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Robert Parris MosesA Life in Civil Rights and Leadership at the Grassroots$
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Laura Visser-Maessen

Print publication date: 2016

Print ISBN-13: 9781469627984

Published to North Carolina Scholarship Online: January 2017

DOI: 10.5149/northcarolina/9781469627984.001.0001

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Freedom Is a Constant Struggle

Freedom Is a Constant Struggle

(p.186) Chapter Seven Freedom Is a Constant Struggle
Robert Parris Moses

Laura Visser-Maessen

University of North Carolina Press

Chronicling the destructive events of the Freedom Summer of 1964, this chapter investigates how the Project became the most challenging, and final, test of Moses’s organizational leadership approach. For the summer’s duration he succeeded in uniting national and local black leadership, and northern white liberals, around the priority of ending racial violence and democratizing the South. By emphasizing Moses’s daily activities and means to safeguard his organizational leadership approach, it traces his behind-the-scenes role in engaging multiple Northerners with valuable resources such as Allard Lowenstein, lawyers, unions, academics, and the federal government; the realization of projects such as the Freedom Schools and Community Centers; and in creating a tight ground organization in Mississippi. The latter specifies his decisive impact on the selection of volunteers, the orientation sessions they received, use of publicity for the Project, and on smoothing over inter-organizational rivalry. It additionally showcases his pragmatic approach in quelling race conflicts between the volunteers and the COFO-staff, discussions on nonviolence, and in maintaining sanity after the brutal murder of workers James Chaney, Michael Schwerner, and Andrew Goodman despite his own apprehensions and fears.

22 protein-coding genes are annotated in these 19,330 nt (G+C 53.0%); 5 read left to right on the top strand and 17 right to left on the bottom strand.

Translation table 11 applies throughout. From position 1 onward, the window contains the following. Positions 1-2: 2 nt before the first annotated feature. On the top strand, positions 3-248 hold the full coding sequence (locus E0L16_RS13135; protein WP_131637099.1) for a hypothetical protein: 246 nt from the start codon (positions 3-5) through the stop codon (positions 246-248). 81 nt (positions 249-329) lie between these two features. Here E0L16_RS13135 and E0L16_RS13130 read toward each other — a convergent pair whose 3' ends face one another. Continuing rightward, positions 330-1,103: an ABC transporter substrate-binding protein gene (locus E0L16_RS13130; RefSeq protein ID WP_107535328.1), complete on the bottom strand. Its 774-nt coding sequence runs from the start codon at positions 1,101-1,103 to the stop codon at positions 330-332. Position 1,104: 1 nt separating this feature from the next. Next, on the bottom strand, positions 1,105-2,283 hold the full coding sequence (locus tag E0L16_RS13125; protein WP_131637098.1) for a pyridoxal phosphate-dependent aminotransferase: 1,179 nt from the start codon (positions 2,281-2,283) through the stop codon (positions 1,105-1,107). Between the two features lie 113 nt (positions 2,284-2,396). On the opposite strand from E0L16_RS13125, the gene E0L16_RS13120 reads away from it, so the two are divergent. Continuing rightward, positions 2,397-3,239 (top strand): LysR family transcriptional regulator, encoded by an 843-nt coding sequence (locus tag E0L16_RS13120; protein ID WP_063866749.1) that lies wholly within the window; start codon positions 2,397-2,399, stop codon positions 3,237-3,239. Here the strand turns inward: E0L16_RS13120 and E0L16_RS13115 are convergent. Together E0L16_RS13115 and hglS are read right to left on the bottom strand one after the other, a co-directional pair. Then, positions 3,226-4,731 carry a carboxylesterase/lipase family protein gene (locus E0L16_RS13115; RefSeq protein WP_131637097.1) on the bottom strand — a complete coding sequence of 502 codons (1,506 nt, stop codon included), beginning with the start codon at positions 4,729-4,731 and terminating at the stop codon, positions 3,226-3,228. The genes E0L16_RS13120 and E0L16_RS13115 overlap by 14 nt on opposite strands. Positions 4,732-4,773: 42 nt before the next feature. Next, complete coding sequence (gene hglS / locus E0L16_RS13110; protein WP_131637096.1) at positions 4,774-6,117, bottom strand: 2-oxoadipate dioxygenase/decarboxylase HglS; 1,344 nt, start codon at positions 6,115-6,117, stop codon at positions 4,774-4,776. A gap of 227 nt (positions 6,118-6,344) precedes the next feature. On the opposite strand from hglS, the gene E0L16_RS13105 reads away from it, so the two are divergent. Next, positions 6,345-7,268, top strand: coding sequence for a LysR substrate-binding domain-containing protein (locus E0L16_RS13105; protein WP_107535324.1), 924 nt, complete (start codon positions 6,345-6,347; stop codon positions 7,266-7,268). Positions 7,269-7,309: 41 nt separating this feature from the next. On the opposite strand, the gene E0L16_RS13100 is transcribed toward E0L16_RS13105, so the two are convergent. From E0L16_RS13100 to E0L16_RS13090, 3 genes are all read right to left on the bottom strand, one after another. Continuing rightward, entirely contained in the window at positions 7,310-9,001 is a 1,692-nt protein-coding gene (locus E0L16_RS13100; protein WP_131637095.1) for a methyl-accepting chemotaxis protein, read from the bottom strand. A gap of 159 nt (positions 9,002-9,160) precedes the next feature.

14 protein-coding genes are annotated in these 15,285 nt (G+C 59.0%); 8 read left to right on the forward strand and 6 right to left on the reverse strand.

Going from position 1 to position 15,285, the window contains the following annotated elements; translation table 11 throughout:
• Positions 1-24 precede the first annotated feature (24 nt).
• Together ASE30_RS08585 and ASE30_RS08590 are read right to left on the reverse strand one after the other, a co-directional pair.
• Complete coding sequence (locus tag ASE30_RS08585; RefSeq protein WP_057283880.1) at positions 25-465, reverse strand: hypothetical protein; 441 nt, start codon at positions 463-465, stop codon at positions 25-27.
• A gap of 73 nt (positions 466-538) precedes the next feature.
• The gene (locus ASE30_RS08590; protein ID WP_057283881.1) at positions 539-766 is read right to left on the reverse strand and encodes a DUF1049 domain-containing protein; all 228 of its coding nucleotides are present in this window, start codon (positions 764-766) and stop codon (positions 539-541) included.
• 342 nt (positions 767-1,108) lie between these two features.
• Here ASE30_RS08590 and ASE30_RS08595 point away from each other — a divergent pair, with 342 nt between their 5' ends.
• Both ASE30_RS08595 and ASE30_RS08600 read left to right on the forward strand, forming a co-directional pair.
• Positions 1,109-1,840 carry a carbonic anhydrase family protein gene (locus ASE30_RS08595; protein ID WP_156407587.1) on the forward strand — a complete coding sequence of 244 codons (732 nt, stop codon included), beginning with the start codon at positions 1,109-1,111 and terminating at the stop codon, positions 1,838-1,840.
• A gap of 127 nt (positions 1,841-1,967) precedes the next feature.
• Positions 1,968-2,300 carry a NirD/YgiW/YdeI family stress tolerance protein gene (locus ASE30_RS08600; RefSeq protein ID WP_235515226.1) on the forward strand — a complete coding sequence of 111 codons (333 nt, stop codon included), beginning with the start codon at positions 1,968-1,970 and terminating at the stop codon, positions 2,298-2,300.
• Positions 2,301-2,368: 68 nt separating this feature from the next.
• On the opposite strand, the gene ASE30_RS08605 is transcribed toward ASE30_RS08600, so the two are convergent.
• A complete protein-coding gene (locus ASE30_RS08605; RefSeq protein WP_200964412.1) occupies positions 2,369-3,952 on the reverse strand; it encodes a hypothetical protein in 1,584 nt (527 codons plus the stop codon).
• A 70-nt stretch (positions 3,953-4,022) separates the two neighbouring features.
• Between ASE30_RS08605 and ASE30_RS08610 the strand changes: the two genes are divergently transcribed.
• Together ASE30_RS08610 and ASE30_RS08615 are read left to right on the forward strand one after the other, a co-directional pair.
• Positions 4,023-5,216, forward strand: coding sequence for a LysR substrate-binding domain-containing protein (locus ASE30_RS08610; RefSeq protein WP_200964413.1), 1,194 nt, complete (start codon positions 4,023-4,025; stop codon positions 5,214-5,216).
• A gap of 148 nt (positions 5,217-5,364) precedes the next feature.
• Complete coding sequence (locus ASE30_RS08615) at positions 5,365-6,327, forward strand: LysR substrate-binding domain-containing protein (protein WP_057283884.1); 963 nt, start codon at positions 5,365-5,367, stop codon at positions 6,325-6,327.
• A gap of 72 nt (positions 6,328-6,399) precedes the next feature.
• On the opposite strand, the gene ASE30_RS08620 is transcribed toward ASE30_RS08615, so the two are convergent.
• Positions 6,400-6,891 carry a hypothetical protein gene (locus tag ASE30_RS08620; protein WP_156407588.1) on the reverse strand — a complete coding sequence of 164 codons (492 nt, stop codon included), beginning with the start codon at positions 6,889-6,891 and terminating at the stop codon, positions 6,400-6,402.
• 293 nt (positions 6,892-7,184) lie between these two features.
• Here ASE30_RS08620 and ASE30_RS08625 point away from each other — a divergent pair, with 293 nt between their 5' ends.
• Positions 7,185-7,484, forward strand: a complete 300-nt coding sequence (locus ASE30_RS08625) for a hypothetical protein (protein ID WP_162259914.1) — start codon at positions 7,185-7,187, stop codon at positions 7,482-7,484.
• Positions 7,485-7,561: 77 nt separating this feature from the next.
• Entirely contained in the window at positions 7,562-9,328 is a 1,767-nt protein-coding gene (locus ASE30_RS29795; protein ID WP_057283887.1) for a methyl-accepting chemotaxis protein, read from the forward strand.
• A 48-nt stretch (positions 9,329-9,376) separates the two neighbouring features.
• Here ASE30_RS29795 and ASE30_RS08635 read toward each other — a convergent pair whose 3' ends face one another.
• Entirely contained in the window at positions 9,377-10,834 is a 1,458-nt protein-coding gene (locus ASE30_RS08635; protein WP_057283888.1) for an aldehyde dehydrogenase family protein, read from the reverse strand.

Keywords:   Freedom Summer, Allard Lowenstein, Inter-organizational rivalry, James Chaney, Michael Schwerner, Andrew Goodman, Orientation, Freedom Schools, Community Centers, Volunteers

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